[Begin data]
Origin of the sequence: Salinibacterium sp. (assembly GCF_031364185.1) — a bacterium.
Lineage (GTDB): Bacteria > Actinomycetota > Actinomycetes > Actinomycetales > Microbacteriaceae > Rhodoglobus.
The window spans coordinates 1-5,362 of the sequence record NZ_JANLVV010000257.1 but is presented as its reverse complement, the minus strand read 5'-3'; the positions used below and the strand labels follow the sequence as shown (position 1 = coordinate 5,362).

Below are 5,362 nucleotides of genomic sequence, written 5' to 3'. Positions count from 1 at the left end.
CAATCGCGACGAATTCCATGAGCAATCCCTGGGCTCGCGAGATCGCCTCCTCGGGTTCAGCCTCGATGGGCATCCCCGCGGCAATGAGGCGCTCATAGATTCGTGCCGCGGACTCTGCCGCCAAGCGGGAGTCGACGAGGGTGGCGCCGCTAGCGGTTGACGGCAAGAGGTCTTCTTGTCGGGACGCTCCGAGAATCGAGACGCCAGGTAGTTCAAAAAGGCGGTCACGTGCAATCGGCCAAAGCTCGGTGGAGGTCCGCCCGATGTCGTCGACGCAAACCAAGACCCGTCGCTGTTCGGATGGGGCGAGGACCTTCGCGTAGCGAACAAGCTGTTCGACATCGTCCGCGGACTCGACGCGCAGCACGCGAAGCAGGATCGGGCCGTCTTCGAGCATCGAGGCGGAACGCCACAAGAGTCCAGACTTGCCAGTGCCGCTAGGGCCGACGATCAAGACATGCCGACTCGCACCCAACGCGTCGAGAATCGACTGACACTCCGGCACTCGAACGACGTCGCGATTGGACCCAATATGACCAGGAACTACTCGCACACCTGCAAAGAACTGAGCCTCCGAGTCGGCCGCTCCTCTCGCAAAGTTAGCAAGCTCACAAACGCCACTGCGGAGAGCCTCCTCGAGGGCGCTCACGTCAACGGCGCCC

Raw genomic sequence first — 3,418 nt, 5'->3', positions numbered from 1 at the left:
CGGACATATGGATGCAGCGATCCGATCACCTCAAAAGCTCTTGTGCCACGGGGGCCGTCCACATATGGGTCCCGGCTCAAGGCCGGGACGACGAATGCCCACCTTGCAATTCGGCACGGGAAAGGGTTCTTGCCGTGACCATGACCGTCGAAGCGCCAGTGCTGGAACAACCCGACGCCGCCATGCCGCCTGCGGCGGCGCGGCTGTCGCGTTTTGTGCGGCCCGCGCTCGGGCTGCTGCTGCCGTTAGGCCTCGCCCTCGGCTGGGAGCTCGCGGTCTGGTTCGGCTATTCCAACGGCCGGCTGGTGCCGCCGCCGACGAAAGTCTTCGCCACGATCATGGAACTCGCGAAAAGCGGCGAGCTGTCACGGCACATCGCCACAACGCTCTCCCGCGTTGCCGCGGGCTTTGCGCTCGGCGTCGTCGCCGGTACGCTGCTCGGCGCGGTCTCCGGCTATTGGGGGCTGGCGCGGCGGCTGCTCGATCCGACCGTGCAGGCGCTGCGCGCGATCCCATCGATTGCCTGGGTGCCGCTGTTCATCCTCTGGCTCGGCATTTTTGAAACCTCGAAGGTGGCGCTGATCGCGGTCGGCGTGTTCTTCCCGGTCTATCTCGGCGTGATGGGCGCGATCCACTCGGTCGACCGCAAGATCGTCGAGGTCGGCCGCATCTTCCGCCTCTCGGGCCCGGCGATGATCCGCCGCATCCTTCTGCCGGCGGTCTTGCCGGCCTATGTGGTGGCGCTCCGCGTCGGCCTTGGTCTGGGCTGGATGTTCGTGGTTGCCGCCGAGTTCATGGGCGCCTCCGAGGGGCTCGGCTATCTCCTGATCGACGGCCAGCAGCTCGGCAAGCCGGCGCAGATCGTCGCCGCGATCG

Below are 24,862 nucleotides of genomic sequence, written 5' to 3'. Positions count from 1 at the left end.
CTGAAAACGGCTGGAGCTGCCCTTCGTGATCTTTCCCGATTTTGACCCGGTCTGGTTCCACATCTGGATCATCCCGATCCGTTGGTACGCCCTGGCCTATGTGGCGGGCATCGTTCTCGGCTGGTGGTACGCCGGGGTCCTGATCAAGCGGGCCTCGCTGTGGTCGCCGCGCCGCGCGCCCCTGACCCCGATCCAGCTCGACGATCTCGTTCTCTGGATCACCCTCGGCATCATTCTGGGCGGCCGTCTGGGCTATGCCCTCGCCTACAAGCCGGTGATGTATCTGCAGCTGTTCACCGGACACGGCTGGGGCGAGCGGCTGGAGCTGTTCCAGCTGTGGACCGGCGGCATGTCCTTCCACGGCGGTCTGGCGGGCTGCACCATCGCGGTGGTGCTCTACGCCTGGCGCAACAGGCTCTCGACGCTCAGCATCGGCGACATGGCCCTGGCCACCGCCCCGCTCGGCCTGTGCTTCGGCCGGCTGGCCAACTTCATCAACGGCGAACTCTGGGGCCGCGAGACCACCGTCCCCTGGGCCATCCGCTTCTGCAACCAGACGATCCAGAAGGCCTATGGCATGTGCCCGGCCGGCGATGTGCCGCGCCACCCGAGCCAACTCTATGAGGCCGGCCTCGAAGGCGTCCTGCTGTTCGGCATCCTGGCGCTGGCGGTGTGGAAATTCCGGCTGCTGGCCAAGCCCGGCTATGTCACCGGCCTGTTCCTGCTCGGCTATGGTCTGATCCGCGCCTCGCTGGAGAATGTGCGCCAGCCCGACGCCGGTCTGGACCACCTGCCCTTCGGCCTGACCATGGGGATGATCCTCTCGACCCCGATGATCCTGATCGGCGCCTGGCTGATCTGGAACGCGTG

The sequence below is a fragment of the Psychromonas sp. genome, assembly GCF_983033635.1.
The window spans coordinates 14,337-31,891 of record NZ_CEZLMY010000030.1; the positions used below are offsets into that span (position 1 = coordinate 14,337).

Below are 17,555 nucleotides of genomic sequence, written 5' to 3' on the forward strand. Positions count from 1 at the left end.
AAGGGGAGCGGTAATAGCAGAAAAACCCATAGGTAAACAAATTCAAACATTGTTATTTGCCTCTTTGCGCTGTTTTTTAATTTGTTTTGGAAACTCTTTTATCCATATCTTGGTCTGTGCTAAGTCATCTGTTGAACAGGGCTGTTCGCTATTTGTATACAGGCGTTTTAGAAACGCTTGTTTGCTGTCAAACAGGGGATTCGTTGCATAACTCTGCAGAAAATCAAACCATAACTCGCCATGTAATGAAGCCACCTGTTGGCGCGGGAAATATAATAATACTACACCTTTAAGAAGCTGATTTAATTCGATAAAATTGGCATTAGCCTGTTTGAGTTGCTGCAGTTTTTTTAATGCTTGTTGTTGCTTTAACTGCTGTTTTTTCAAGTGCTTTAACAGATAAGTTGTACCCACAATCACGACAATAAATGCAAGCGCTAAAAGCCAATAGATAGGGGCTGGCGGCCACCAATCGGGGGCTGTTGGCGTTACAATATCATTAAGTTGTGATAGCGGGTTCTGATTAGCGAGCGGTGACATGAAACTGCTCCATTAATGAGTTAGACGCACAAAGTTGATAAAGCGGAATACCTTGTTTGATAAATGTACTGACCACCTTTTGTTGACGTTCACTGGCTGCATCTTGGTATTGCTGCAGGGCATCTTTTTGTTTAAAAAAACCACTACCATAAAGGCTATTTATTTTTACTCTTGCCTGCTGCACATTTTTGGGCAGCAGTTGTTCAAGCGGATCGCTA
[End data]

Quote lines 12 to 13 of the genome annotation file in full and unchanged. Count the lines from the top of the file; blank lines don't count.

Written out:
Below are 17,555 nucleotides of genomic sequence, written 5' to 3' on the forward strand. Positions count from 1 at the left end.
AAGGGGAGCGGTAATAGCAGAAAAACCCATAGGTAAACAAATTCAAACATTGTTATTTGCCTCTTTGCGCTGTTTTTTAATTTGTTTTGGAAACTCTTTTATCCATATCTTGGTCTGTGCTAAGTCATCTGTTGAACAGGGCTGTTCGCTATTTGTATACAGGCGTTTTAGAAACGCTTGTTTGCTGTCAAACAGGGGATTCGTTGCATAACTCTGCAGAAAATCAAACCATAACTCGCCATGTAATGAAGCCACCTGTTGGCGCGGGAAATATAATAATACTACACCTTTAAGAAGCTGATTTAATTCGATAAAATTGGCATTAGCCTGTTTGAGTTGCTGCAGTTTTTTTAATGCTTGTTGTTGCTTTAACTGCTGTTTTTTCAAGTGCTTTAACAGATAAGTTGTACCCACAATCACGACAATAAATGCAAGCGCTAAAAGCCAATAGATAGGGGCTGGCGGCCACCAATCGGGGGCTGTTGGCGTTACAATATCATTAAGTTGTGATAGCGGGTTCTGATTAGCGAGCGGTGACATGAAACTGCTCCATTAATGAGTTAGACGCACAAAGTTGATAAAGCGGAATACCTTGTTTGATAAATGTACTGACCACCTTTTGTTGACGTTCACTGGCTGCATCTTGGTATTGCTGCAGGGCATCTTTTTGTTTAAAAAAACCACTACCATAAAGGCTATTTATTTTTACTCTTGCCTGCTGCACATTTTTGGGCAGCAGTTGTTCAAGCGGATCGCTA